The Federal Reserve will give banks more details on how it conducts annual stress tests, including the qualitative part of the tests, when it publishes the results later this month, Chair Janet Yellen said Friday in a letter to Congress.
The Federal Reserve will provide specific examples from past years' problems with banks' capital planning practices, Yellen said in a letter dated June 16, a copy of which was seen by Reuters. The letter was sent to Representative Blaine Luetkemeyer, who chairs a subcommittee overseeing financial institutions on the U.S. House Financial Services Committee.
The Federal Reserve would commit to publishing instructions for the stress tests at the same time as the supervisory scenarios, by Feb. 15, said Yellen, whose letter was a response to a May letter from the congressman, who had pressed for additional transparency around the annual stress tests.
Yellen’s response comes after years of wrangling with Wall Street, lawmakers and even a federal watchdog about how transparent the stress tests should be.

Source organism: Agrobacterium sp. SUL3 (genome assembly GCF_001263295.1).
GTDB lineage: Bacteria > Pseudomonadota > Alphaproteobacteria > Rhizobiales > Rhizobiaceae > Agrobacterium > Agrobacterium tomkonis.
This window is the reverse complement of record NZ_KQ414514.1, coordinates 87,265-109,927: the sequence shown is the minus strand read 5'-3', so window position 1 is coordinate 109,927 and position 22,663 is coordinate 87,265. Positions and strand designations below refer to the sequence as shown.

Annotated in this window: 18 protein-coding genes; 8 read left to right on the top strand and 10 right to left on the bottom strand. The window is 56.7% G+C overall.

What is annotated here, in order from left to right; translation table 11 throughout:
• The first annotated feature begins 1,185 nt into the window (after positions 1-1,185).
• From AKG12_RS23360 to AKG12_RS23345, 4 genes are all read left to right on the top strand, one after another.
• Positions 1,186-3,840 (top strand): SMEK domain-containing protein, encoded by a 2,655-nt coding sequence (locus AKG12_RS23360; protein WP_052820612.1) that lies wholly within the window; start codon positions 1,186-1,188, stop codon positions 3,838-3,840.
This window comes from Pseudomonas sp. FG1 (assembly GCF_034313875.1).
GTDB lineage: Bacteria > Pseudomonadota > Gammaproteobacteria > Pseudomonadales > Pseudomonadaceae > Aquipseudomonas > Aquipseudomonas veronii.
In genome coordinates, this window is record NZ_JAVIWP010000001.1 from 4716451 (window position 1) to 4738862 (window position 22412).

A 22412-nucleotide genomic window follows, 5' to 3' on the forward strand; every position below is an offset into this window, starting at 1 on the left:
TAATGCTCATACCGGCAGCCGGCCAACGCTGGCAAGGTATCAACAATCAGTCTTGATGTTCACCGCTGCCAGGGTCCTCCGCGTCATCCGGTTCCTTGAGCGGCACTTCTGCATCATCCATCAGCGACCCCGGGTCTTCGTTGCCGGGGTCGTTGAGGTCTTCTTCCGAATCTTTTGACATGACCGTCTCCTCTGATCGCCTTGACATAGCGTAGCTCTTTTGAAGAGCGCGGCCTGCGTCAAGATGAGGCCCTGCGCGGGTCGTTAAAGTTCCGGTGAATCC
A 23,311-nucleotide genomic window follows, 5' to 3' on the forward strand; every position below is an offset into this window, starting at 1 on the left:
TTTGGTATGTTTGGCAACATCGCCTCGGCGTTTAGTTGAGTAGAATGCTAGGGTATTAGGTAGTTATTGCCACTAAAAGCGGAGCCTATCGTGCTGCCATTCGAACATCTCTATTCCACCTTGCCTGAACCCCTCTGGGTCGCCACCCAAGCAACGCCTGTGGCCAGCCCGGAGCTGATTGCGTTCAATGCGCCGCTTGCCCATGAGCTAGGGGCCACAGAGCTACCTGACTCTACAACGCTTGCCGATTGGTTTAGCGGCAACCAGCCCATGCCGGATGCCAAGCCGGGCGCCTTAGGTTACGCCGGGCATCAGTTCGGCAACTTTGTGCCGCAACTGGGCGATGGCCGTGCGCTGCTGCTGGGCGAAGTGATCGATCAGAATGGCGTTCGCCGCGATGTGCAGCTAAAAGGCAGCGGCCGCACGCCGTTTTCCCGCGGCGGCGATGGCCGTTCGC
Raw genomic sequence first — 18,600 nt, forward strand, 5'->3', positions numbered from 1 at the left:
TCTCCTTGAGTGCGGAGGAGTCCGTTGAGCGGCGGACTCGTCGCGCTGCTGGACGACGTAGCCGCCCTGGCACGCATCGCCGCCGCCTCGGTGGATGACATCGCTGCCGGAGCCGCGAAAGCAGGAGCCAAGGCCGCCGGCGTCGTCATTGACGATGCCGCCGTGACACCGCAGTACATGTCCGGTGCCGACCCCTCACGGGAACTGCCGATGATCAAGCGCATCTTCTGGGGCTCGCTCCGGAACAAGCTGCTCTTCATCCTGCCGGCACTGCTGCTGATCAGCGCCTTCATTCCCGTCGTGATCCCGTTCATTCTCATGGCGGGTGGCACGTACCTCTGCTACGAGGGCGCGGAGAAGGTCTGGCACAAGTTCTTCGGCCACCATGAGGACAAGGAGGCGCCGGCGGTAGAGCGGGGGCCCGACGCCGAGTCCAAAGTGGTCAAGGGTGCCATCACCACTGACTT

Last year, the U.S. Government Accountability Office, a nonpartisan entity that reviews government operations, recommended that the Fed should share more about its process with big banks. The banks had increasingly complained that stress tests were befuddling.
The Fed has gradually eased off its black-box approach, but regulators maintain stress tests need to have some mystery so that banks cannot undermine the process.
It has said it will tell banks more about the “qualitative” part of the exam, which examines concepts like risk management, and provide more feedback on the quantitative aspect.
Still, officials say that releasing models publicly would allow banks to effectively work around the system.
“We are concerned that releasing all details on the models would give banks an incentive to adjust their business practices in ways that could change the results of the stress test without changing the risks faced by the firms,” Yellen said in her letter.
The Fed will release its 2017 test results beginning June 22. The results of its Comprehensive Capital Review and Analysis (CCAR) tests, which dictate whether banks can pursue capital distribution plans, will be released on June 28.
Earlier this month, Fed Governor Jerome Powell said the Fed was committed to boosting transparency around the process. In a June 1 interview with CNBC, he said the Fed plans to give more granular information about how its model tests generic portfolios.
Powell, a Republican, recently took the reins as chief regulatory official at the central bank.
The Fed did not immediately respond to a request for comment.